Harris v. State

Annotate this Case

875 S.W.2d 662 (1994)

James D. HARRIS, Appellee, v. STATE of Tennessee, Appellant.

Supreme Court of Tennessee, at Knoxville.

April 18, 1994.

*663 J. Thomas Marshall, Office of the Public Defender, Clinton, for appellee.

Charles W. Burson, Atty. Gen. & Reporter, Gordon W. Smith, Nashville, for appellant.


O'BRIEN, Justice.

This is an appeal by the State of Tennessee from a Court of Criminal Appeals judgment affirming an order of post-conviction relief for petitioner, James D. Harris. Relief was granted at the trial level upon a determination that defense counsel failed to timely communicate a plea offer to the petitioner. The trial court found that the defense attorneys inaction clearly amounted to ineffective assistance of counsel at the pre-trial stage of the criminal proceedings. After an evidentiary hearing the conviction was vacated and the post-conviction judge ordered the State to enter into "reasonable settlement discussions" with the petitioner and that the petitioner be given a new trial should no settlement be reached. The Court of Criminal Appeals affirmed the finding of ineffective assistance of counsel. However, the appeals court was unable to determine a jurisdictional consensus for an appropriate remedy "to meet the particular needs" of the case, and remanded the cause for further proceedings.

We granted the State's Rule 11 application to review two (2) determinative issues. First, whether the petitioner established the necessary prejudice to sustain a claim of ineffective assistance of counsel and, if so, to determine if the petitioner was entitled to post-conviction relief by virtue of his counsel's failure to communicate a plea offer made by the State prior to trial.

Appellee was indicted in Anderson County for assault with intent to commit murder. In pre-trial negotiations the defense counsel and the Assistant District Attorney General in the case discussed the possibility of defendant entering a plea of guilty. In a letter dated 12 February 1988 the State made a plea offer of a five (5) year Range I sentence, with no probation or community correction. The offer was conditioned on the defense waiving any filed motions and would be held open for only 10 days. The letter included a notation stating that if the offer was rejected defense counsel should schedule a motion hearing with the trial court. On 24 February 1988 the Attorney General was notified that defense counsel had scheduled a motion hearing and the prosecution regarded the scheduling of these motions as a rejection of the plea offer. Defense counsel testified at the post-conviction hearing that he received the prosecution's plea offer on the 17th or 18th day of February. He endeavored to inform petitioner of the offer through his parents, but did not communicate with him directly concerning the matter until later in March, 1988, after the expiration of the offer.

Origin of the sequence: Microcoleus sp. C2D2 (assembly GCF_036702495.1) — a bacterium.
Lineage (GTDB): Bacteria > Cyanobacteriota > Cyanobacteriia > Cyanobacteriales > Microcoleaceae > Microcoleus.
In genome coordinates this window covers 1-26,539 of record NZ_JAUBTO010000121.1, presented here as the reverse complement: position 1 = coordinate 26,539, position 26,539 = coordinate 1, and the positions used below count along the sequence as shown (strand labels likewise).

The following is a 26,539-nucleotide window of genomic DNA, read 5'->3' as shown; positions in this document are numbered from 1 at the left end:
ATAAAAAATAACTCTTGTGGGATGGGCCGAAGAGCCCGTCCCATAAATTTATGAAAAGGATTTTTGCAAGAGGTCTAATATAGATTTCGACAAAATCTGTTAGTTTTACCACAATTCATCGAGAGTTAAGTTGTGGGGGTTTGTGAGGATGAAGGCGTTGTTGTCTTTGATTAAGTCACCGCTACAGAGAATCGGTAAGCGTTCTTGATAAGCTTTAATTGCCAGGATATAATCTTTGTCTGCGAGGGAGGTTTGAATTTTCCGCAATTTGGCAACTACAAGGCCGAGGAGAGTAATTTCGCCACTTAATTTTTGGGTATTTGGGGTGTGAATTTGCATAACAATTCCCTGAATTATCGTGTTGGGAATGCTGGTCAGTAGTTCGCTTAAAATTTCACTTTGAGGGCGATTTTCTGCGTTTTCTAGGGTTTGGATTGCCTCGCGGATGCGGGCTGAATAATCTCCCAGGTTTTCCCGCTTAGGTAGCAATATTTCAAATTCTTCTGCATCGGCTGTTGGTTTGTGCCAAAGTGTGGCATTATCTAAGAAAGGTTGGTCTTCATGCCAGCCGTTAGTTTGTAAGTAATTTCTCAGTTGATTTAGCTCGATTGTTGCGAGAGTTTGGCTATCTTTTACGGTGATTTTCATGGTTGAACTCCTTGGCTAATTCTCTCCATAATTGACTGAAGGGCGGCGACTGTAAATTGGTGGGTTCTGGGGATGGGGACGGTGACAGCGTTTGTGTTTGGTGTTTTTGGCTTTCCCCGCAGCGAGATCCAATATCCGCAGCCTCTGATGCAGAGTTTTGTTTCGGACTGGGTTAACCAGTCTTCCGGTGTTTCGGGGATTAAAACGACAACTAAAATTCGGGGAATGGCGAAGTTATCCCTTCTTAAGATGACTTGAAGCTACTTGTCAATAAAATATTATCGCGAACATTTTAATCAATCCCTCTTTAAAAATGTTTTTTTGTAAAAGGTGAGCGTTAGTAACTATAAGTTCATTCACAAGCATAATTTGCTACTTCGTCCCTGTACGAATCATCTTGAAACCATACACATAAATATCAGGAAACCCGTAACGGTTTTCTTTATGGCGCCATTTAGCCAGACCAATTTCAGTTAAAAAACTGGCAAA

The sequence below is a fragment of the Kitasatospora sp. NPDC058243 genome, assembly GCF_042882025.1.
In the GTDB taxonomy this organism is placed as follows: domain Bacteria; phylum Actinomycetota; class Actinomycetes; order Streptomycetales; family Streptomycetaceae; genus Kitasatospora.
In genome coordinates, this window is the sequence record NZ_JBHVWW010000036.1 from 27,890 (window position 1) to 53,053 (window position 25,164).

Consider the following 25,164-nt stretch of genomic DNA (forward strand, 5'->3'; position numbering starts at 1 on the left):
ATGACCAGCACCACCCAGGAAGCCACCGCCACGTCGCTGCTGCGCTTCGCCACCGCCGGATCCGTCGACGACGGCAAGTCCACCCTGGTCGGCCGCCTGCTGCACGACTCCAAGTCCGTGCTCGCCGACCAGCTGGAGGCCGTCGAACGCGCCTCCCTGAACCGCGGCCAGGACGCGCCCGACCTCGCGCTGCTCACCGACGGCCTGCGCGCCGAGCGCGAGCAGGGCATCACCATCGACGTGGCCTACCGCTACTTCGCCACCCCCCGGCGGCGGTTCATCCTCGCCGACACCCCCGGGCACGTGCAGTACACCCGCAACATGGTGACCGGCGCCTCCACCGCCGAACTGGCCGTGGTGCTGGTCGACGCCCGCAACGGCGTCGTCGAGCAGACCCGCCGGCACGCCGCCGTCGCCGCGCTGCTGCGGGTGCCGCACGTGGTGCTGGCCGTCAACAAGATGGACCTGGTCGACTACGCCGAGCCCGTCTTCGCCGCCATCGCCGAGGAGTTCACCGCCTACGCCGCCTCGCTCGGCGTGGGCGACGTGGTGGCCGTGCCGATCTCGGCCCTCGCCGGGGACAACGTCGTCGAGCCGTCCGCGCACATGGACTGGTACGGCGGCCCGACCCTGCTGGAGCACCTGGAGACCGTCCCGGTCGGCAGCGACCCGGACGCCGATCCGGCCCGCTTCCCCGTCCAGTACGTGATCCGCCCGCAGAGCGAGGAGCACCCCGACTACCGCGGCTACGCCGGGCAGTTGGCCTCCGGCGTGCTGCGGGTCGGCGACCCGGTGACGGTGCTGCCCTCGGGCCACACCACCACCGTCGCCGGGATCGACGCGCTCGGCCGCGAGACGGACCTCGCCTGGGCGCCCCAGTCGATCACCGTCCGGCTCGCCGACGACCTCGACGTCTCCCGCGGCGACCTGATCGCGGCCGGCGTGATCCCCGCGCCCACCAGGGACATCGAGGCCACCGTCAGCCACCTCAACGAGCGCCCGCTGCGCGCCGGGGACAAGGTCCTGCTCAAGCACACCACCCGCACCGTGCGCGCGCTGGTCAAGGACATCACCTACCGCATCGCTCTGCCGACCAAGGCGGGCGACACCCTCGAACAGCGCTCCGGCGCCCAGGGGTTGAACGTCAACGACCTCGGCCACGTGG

On 29 February 1988 the Assistant District Attorney General informed defense counsel that since no response had been forthcoming within the allotted 10 days the plea bargain offer was no longer valid and no further offers would be made. On the same date State's counsel filed notice informing the trial court and defense counsel that the State intended to seek Range II sentencing at trial.

Defendant went to trial without any knowledge of the plea offer by the State and was found guilty at trial. On or about 23 September 1988 he was found guilty and subsequently sentenced to a term of 35 years as a Range II offender. The Court of Criminal Appeals affirmed the judgment and this Court denied review. Approximately two (2) years later petitioner filed this application for post-conviction relief alleging, as pertinent to this proceeding, ineffective assistance of trial counsel for failure to inform him of the plea bargain offer made by the State prior to his trial.

The post-conviction action came on to be heard before the sentencing judge at petitioner's *664 conviction trial. This judge entered a detailed "order of recusal and opinion" in which he related, inter alia:

The case was tried before a jury and defendant was convicted of assault with the intent to commit first degree murder. At the sentencing hearing the court found the defendant to be a Range II offender beyond a reasonable doubt ... and this Court imposed a sentence of 35 years in the State Penitentiary... . A Range II sentence for the charge was 33 years to life... . The issue of the plea offer of five (5) years was not presented for consideration on appeal. It was after the Post-Conviction hearing of December 12, 1990 that this Court developed the concern for the procedural dilemma confronting the Court. This concern is not based upon the normal reservations when prejudice and bias tugs at the conscience and begins to cloud the Courts objectivity. Rather, my concern is simply one of procedure and the important question as to what I am to do when I know, in retrospect, that I would have rejected the plea agreement addressed in the Post-Conviction Petition and thus put the defendant to trial. This is not to say, that had the five (5) year sentence plea to assault with the intent to commit First Degree Murder been rejected by the Court, that further negotiations would not have taken place. However, under the facts of the case before me, there is no indication that further pleas would have been offered by the State. Therefore, this Court must conclude that the plea offer addressed in the Petition would have been rejected by the Court and another one would not have been presented for acceptance by the State. The retrospective view is not one of vindictiveness but is one based on the aggravated facts which would have been the bases of the plea. A new trial will not address the issue raised. There is no question that the defendant was denied the opportunity of accepting or rejecting the plea and that there is a great chasm or gap in the sentence of five (5) years in the plea offer and the thirty-five (35) years imposed by the Court. If this Court sets the conviction aside and requires the District Attorney General to re-submit the plea for the Defendant's consideration, in all honesty, this Court would reject the plea, and would have originally had it been submitted to this Court.